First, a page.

SNP face a general election rout but voting Labour won't bring the radical change that's needed – Kenny MacAskill

As the SNP has strayed off course on independence, its core support has deserted them

Putting independence in the first line of their party manifesto is surely indicative of the problem faced by Humza Yousaf’s continuity SNP. Over decades many candidates stood simply to keep the eternal flame burning, with no prospect of electoral success. That the party was for independence was blindingly obvious, it was where it stood on other issues that was too often unknown.

Now the situation’s reversed, as shown by support for independence running significantly higher than for the SNP, a gap that’s only going to widen. Their positions on gender reform, the deposit return scheme and highly protected marine areas, forged on the anvil of their alliance with the Greens, are all too obvious to the public and increasingly unpalatable for them. But the SNP stance on independence is increasingly obscured.

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It's one thing to simply mouth word-salads at a party conference. There’s enough of that vacuous nonsense in every party, and to be fair it’s a major part of rallying the faithful. But this was the party leader at a convention specifically held to discuss strategy. Focus and direction were required, with understanding of the strategy essential. But when your spin doctor requires to explain what you’ve said to the waiting press corps and even before the meeting’s over other senior members have re-interpreted it, then you’ve a problem.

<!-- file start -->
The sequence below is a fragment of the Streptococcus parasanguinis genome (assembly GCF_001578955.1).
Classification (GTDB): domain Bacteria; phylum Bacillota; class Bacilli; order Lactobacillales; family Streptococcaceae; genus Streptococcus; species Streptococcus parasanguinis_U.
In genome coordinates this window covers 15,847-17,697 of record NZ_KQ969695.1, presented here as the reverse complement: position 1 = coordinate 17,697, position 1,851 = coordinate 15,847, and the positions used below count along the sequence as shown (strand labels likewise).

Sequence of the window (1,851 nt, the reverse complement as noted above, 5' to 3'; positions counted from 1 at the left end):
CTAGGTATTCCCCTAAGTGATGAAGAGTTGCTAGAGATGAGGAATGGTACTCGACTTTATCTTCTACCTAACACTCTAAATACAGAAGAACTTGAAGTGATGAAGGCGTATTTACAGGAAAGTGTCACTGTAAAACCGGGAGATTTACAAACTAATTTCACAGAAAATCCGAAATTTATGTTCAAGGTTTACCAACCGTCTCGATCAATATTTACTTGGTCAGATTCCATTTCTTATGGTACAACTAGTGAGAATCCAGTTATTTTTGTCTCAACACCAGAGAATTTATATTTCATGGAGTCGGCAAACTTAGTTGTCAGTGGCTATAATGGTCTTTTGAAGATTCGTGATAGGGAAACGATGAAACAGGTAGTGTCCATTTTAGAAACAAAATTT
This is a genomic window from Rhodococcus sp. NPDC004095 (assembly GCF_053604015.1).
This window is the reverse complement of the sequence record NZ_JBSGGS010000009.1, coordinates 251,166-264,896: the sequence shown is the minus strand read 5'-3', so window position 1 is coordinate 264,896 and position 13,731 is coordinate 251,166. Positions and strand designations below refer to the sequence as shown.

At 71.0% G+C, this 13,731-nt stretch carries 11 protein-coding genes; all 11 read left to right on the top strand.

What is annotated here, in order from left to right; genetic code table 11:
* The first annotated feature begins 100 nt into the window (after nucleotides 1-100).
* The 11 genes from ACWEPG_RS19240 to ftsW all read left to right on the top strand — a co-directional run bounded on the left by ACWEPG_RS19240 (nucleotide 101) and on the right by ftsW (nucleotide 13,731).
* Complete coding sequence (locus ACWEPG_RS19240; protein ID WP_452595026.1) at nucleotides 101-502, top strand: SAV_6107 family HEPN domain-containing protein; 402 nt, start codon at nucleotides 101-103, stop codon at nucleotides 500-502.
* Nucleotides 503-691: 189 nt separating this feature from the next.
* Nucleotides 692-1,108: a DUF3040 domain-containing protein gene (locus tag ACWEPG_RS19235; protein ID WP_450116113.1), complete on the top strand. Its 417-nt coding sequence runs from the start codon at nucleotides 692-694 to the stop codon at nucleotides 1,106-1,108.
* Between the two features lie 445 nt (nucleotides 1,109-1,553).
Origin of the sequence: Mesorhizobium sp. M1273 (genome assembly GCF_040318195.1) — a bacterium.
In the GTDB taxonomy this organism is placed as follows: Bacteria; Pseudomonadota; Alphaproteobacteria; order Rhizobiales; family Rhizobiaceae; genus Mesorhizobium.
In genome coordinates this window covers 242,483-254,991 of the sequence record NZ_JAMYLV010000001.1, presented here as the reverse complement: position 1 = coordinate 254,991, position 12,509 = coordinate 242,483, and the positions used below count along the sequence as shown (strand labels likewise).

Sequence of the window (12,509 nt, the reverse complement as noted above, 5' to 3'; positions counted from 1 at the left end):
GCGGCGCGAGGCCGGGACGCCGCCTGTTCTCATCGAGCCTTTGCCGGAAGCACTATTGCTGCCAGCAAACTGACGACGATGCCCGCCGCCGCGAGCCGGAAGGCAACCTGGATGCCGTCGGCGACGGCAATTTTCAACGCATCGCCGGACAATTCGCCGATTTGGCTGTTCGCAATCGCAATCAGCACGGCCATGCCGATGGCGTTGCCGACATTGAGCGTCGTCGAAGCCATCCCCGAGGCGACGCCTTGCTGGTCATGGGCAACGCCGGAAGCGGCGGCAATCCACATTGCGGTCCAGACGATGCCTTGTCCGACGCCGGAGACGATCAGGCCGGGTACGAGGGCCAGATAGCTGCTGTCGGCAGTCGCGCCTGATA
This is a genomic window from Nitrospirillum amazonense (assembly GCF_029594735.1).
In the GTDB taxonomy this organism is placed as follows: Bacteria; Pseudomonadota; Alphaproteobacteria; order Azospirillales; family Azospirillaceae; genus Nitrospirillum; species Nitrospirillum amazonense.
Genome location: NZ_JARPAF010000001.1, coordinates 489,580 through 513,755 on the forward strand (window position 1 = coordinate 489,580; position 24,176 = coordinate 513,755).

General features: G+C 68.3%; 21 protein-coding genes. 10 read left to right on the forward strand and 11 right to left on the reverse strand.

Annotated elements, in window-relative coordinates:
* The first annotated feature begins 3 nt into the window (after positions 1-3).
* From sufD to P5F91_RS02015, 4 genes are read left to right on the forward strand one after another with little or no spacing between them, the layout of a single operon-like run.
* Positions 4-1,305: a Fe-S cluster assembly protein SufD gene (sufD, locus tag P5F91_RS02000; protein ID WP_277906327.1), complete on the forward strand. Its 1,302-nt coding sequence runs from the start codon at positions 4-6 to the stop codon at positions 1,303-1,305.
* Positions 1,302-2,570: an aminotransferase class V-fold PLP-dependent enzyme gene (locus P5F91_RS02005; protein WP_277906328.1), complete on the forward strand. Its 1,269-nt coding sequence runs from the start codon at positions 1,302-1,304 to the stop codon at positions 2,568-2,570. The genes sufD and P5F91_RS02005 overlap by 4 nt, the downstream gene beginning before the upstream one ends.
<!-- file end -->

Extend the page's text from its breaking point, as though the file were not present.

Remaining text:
Yousaf’s putting forward a false prospectus. A vote for SNP isn’t a vote for independence. It can’t be, as he’s failed to lay out how it’ll be delivered, other than repeating the vacuous “Boris will blink” strategy or, simply, “pigs might fly” with ministers’ talk of “the settled will” and “60 per cent thresholds” as empty as the Great Leader’s speech.

It’s a strategy to try and rally the independence supporters who’re deserting them partly over the administration’s failures but equally because they no longer pursue what was the party’s north star. As they’ve gone off track, core support has deserted them.

In 2017 they suffered badly when Sturgeon marched them down the hill having teed them up for a referendum. Now the 2024 election looms, the “no ifs, no buts” referendum of 2023 has been abandoned, with a “please sir” attitude to Westminster now the vogue. A rout’s coming. They’ve been warned, hell mend them if they ignore it.

But they’re not the only opposition party that’ll be running on a false prospectus. Labour’s calling for an election with the leadership demanding change and activists promising a radical agenda. In their dreams, for where’s the change and what’s radical? A strategy of crippling interest rates endorsed, wage claims, significantly below inflation rates, denounced, Brexit defended, and even modest changes like abolishing the House of Lords on hold.

The Labour Left are now the endangered species in Westminster, when once it was “Tory Wets” or “Remainers”, with not just Corbyn but others denied the right to stand or unceremoniously dumped. Those that remain know their “jaiket’s on a shoogly peg”. No wonder at a recent trade union meeting when a veteran Labour MP said Starmer had committed to reform, it was met by chuckles and guffaws.

These aren’t false prospectuses but downright lies. It’s about saving some careers and allowing others a shot of power. Little else is to change.

Kenny MacAskill is Alba Party MP for East Lothian



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